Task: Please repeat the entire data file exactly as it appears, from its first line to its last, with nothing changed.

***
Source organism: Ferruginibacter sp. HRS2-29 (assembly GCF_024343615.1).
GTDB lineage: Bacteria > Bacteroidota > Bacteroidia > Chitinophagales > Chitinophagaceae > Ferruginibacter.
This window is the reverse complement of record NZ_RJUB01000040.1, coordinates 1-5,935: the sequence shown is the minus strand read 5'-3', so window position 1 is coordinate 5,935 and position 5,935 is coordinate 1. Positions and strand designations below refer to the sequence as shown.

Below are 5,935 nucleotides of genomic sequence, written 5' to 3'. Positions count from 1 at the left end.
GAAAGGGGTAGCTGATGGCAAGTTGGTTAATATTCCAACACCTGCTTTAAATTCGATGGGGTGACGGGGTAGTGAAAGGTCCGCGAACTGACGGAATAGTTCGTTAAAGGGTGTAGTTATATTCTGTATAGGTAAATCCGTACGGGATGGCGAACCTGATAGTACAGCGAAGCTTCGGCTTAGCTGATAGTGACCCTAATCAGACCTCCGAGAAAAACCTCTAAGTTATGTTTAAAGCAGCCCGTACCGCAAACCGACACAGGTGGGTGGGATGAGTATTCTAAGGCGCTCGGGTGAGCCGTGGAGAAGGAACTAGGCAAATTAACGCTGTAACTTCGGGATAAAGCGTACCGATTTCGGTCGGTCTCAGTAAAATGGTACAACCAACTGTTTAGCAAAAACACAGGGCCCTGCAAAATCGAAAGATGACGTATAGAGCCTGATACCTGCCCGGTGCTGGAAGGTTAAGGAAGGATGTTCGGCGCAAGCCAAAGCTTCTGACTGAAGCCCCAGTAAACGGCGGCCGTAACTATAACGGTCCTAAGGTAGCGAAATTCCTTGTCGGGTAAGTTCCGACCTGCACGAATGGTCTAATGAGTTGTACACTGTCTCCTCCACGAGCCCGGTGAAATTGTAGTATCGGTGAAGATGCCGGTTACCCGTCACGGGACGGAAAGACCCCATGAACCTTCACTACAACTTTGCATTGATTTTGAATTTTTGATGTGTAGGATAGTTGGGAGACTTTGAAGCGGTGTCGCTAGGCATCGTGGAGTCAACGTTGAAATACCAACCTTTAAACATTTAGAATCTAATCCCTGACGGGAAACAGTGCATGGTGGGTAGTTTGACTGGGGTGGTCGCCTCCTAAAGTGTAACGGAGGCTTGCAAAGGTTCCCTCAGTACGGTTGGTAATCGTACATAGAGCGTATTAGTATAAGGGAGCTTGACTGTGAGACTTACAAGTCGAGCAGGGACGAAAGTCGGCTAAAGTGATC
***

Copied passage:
Source organism: Ferruginibacter sp. HRS2-29 (assembly GCF_024343615.1).
GTDB lineage: Bacteria > Bacteroidota > Bacteroidia > Chitinophagales > Chitinophagaceae > Ferruginibacter.
This window is the reverse complement of record NZ_RJUB01000040.1, coordinates 1-5,935: the sequence shown is the minus strand read 5'-3', so window position 1 is coordinate 5,935 and position 5,935 is coordinate 1. Positions and strand designations below refer to the sequence as shown.

Below are 5,935 nucleotides of genomic sequence, written 5' to 3'. Positions count from 1 at the left end.
GAAAGGGGTAGCTGATGGCAAGTTGGTTAATATTCCAACACCTGCTTTAAATTCGATGGGGTGACGGGGTAGTGAAAGGTCCGCGAACTGACGGAATAGTTCGTTAAAGGGTGTAGTTATATTCTGTATAGGTAAATCCGTACGGGATGGCGAACCTGATAGTACAGCGAAGCTTCGGCTTAGCTGATAGTGACCCTAATCAGACCTCCGAGAAAAACCTCTAAGTTATGTTTAAAGCAGCCCGTACCGCAAACCGACACAGGTGGGTGGGATGAGTATTCTAAGGCGCTCGGGTGAGCCGTGGAGAAGGAACTAGGCAAATTAACGCTGTAACTTCGGGATAAAGCGTACCGATTTCGGTCGGTCTCAGTAAAATGGTACAACCAACTGTTTAGCAAAAACACAGGGCCCTGCAAAATCGAAAGATGACGTATAGAGCCTGATACCTGCCCGGTGCTGGAAGGTTAAGGAAGGATGTTCGGCGCAAGCCAAAGCTTCTGACTGAAGCCCCAGTAAACGGCGGCCGTAACTATAACGGTCCTAAGGTAGCGAAATTCCTTGTCGGGTAAGTTCCGACCTGCACGAATGGTCTAATGAGTTGTACACTGTCTCCTCCACGAGCCCGGTGAAATTGTAGTATCGGTGAAGATGCCGGTTACCCGTCACGGGACGGAAAGACCCCATGAACCTTCACTACAACTTTGCATTGATTTTGAATTTTTGATGTGTAGGATAGTTGGGAGACTTTGAAGCGGTGTCGCTAGGCATCGTGGAGTCAACGTTGAAATACCAACCTTTAAACATTTAGAATCTAATCCCTGACGGGAAACAGTGCATGGTGGGTAGTTTGACTGGGGTGGTCGCCTCCTAAAGTGTAACGGAGGCTTGCAAAGGTTCCCTCAGTACGGTTGGTAATCGTACATAGAGCGTATTAGTATAAGGGAGCTTGACTGTGAGACTTACAAGTCGAGCAGGGACGAAAGTCGGCTAAAGTGATC